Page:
NOTE: Posts about members experiencing account security breaches, fraud, theft of awards and instruments have moved to Account fraud / breach: my account compromised, awards stolen, etc..

Print Wikipost

Account audit / blocked / fraud: award / miles / SWU / sale, barter, etc.

Old Jun 9, 2023, 10:43 pm
  #946  
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Originally Posted by chix
Do you all think this is fair to make me change my AAdvantage number AND email address?
It seems a pretty trivial requirement.
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Old Jun 10, 2023, 1:02 am
  #947  
 
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Originally Posted by chix
Do you all think this is fair to make me change my AAdvantage number AND email address?
This is standard procedure for when an AAdvantage account gets compromised. I haven't heard about the e-mail address change requirement, but I've known others whose AAdvantage numbers have changed after miles were taken out of their accounts. In this case, at least the account was secured before the fraudsters did any damage. It's unfortunate since many of us have sentimental attachment to a number with a long tenure, but I wouldn't worry about the change since everything will transfer over in kind.
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Last edited by Majuki; Jun 10, 2023 at 1:22 am
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Old Jun 10, 2023, 7:55 am
  #948  
 
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Originally Posted by chix
They say that if I choose to keep my old number (nostalgic number from the 80’s), I will forfeit their ability to guarantee me they will protect me against fraud (get my miles back).

Do you all think this is fair to make me change my AAdvantage number AND email address?.
I sympathize with your plight, but based on what you've said above they aren't making you do anything, they are giving you a choice: you can choose to keep your old number (contrary to their security recommendation) but then you must also assume the resultant security risk. To me that is the definition of fair.

Last edited by ZenFlyer; Jun 10, 2023 at 3:24 pm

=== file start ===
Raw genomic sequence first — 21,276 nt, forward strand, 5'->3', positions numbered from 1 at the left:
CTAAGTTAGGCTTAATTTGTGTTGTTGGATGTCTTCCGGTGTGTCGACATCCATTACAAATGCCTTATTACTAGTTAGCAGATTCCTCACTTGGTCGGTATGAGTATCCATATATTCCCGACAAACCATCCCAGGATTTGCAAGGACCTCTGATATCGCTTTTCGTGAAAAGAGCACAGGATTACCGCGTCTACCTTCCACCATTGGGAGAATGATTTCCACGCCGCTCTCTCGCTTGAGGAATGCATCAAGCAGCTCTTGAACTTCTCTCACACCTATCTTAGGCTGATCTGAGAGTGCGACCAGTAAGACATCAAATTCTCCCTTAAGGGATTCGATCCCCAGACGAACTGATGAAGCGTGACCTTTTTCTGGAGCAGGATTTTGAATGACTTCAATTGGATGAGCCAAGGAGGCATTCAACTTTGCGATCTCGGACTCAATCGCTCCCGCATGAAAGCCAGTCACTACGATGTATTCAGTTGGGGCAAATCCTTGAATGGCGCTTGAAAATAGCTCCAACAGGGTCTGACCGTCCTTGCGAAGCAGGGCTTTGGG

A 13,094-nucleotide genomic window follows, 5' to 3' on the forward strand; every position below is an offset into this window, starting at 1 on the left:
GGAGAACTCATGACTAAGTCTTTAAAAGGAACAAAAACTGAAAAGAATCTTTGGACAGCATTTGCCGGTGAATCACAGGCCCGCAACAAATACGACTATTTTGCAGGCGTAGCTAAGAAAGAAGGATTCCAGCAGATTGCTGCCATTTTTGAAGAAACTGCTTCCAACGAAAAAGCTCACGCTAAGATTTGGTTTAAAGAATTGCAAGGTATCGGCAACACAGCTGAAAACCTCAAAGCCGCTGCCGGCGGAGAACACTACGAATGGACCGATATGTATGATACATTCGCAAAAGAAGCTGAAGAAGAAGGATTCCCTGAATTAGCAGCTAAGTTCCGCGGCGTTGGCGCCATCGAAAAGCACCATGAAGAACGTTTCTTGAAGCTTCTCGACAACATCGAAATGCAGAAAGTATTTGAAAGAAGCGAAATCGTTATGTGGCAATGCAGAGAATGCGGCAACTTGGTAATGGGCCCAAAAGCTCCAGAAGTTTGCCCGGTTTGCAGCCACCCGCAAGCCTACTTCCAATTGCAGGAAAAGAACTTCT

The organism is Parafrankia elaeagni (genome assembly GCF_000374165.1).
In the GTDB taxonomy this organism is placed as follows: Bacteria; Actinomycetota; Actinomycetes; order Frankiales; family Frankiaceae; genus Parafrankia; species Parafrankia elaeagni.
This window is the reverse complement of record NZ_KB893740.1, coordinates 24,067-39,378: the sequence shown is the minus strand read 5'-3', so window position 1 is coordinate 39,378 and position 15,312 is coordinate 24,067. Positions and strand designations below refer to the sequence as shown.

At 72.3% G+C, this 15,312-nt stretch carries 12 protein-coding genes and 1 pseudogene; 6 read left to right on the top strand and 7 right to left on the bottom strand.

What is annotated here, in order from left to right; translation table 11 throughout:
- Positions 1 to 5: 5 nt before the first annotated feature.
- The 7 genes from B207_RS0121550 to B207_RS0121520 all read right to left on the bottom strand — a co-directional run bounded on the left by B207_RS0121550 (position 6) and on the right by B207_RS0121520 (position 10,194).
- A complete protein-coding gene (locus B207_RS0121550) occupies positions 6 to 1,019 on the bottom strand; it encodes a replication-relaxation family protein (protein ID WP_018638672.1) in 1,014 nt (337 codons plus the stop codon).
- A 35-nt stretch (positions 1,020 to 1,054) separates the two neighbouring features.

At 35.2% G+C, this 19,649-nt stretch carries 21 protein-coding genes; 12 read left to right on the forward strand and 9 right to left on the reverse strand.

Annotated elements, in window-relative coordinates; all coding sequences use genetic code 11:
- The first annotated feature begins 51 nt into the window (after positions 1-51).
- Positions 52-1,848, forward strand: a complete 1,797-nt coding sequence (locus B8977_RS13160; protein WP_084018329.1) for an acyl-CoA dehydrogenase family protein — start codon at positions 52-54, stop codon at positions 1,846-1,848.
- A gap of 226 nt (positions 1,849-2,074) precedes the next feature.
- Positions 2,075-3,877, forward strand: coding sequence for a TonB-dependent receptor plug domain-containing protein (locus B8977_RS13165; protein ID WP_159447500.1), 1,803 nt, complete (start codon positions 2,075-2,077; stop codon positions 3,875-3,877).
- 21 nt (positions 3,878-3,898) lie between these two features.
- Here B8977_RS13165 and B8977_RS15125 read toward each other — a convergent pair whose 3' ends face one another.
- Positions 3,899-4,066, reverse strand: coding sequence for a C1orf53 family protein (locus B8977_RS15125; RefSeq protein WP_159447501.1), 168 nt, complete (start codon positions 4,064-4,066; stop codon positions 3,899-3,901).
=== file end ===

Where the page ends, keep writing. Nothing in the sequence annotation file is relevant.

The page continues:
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Old Jun 11, 2023, 8:07 am
  #949  
 
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Originally Posted by ZenFlyer
I sympathize with your plight, but based on what you've said above they aren't making you do anything, they are giving you a choice: you can choose to keep your old number (contrary to their security recommendation) but then you must also assume the resultant security risk. To me that is the definition of fair.
What if I have a single personal email and a business email? How can they expect me to open an additional email AND get a new AAdvantage number?

Thats too much and unreasonable.
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Old Jun 11, 2023, 8:12 am
  #950  
 
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Originally Posted by chix
What if I have a single personal email and a business email? How can they expect me to open an additional email AND get a new AAdvantage number?

Thats too much and unreasonable.
You can open up a free one on many sites (Gmail, Yahoo, etc.) and have all emails from AA automatically forwarded to your primary account. It'll take all of 5 minutes of your time to set this up. If you aren't a technical person, just Google how to do this and you'll get numerous step-by-step instructions/videos on how to do this.

Unfortunately, sometimes after a data security breach at an important account like this (or your credit card, etc.), you need to put in a little bit of extra effort to resolve it. That's the world we live in today. You can complain all you want that it is "too much and unreasonable", but no one at AA (or much of the internet) is going to cry the blues over this for you.
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Old Jun 11, 2023, 9:16 am
  #951  
 
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Originally Posted by chix
What if I have a single personal email and a business email? How can they expect me to open an additional email AND get a new AAdvantage number?

Thats too much and unreasonable.
Suppose your home was burglarized and there was no sign of forced entry; someone used a key to obtain access. If you subsequently declined to change the locks, should the insurance company be held liable for future losses?